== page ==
Crime is about intrigue, sneakiness, people keeping secrets and behaving badly

Course leader Ashley Kalagian Blunt tells us how she came to be a crime writer and why crime is an enduring genre.

FWA: How did you find your way into writing crime novels?

AKB: When I started writing ‘seriously’ in my twenties (I’d drafted a couple of novels prior to that), I spent ten years researching and writing about the Armenian genocide, the ‘crime of crimes’. This research became my first book, My Name Is Revenge. For a while I diverted to stand-up comedy and memoir writing. I’ve always been a crime fiction reader, and wildly fascinated by true crime, but I didn’t think I had what it took to write a proper crime novel. Then I got diagnosed with a chronic illness that kept me largely bedbound for several years. I filled my days listening to hundreds of hours of crime podcasts and thriller audiobooks. After that, I decided to give crime fiction a shot. Dark Mode, my first crime novel, is the book that won me a team of agents and international publication. 

FWA: Crime fiction is an enormously popular genre and its sub-genres have recently proliferated. What makes crime fiction so enduring in its appeal?

AKB: Humans have always been fascinated by crime – think of the people in past centuries who attended public executions and toured through homes where murders had taken place, for entertainment. In terms of fiction, the bigger stakes a story has, the more compelling it is, and there’s no bigger stakes than life and death. Plus, crime is about intrigue, sneakiness, and people keeping secrets and behaving badly. Add to that the way the genre grapples with ideas of justice and safety, which are issues that affect all of us. To me, this explains its enduring popularity.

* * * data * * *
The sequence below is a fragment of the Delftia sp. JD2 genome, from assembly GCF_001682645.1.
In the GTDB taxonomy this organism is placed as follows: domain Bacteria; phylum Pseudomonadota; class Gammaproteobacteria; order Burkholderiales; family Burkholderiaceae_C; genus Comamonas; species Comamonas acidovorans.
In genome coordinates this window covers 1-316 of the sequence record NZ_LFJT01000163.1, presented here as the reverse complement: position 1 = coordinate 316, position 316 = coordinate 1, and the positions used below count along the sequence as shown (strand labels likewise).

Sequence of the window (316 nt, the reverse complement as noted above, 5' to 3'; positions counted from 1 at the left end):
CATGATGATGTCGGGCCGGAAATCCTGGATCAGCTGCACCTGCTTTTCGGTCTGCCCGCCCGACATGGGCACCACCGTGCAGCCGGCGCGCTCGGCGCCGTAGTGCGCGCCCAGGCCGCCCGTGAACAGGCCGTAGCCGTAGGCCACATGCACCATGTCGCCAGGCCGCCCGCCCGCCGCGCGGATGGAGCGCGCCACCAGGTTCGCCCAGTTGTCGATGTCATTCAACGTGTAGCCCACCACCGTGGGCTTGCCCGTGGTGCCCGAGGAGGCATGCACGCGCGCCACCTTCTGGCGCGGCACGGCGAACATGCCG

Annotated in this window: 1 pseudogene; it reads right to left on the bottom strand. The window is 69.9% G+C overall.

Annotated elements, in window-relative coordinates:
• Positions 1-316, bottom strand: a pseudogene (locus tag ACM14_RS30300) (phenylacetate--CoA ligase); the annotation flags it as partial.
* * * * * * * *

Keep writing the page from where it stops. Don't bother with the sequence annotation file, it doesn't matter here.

FWA: Who are one or two of your favourite crime writers and why do they stand out for you?

AKB: Tana French is one of my absolute favourites. Her police procedurals are deeply intelligent, with impressive narrative drive, and she writes the best interrogation scenes I’ve ever come across. Another fave is Jennifer Hillier, whose dark psychological thrillers take surprising twists and turns. And to highlight an Australian debut, When One of Us Hurts by Monica Vuu is a brilliant example of taking a crime fiction trope – the small town with a dark secret – and elevating it to new heights. 

FWA: In your experience, what areas of crime writing are the most troubling for students and how do you address these issues in class?

AKB: Narrative drive is a huge challenge across genres, and especially in crime writing. How do you craft tension, pace, momentum and suspense? And what do those terms even mean when it comes to the mechanics of story? This is a topic I’m especially passionate about teaching, and an area I work especially hard on with all my novels. In the course, we break down those terms and their components and analyse examples from exceptional writers. 

FWA: What is the main thing you hope that students will take away from the course?

AKB: A sense of excitement for and confidence with their own crime writing! 

Writing Crime Fiction
with Ashley Kalagian-Blunt
15 May – 19 June 2024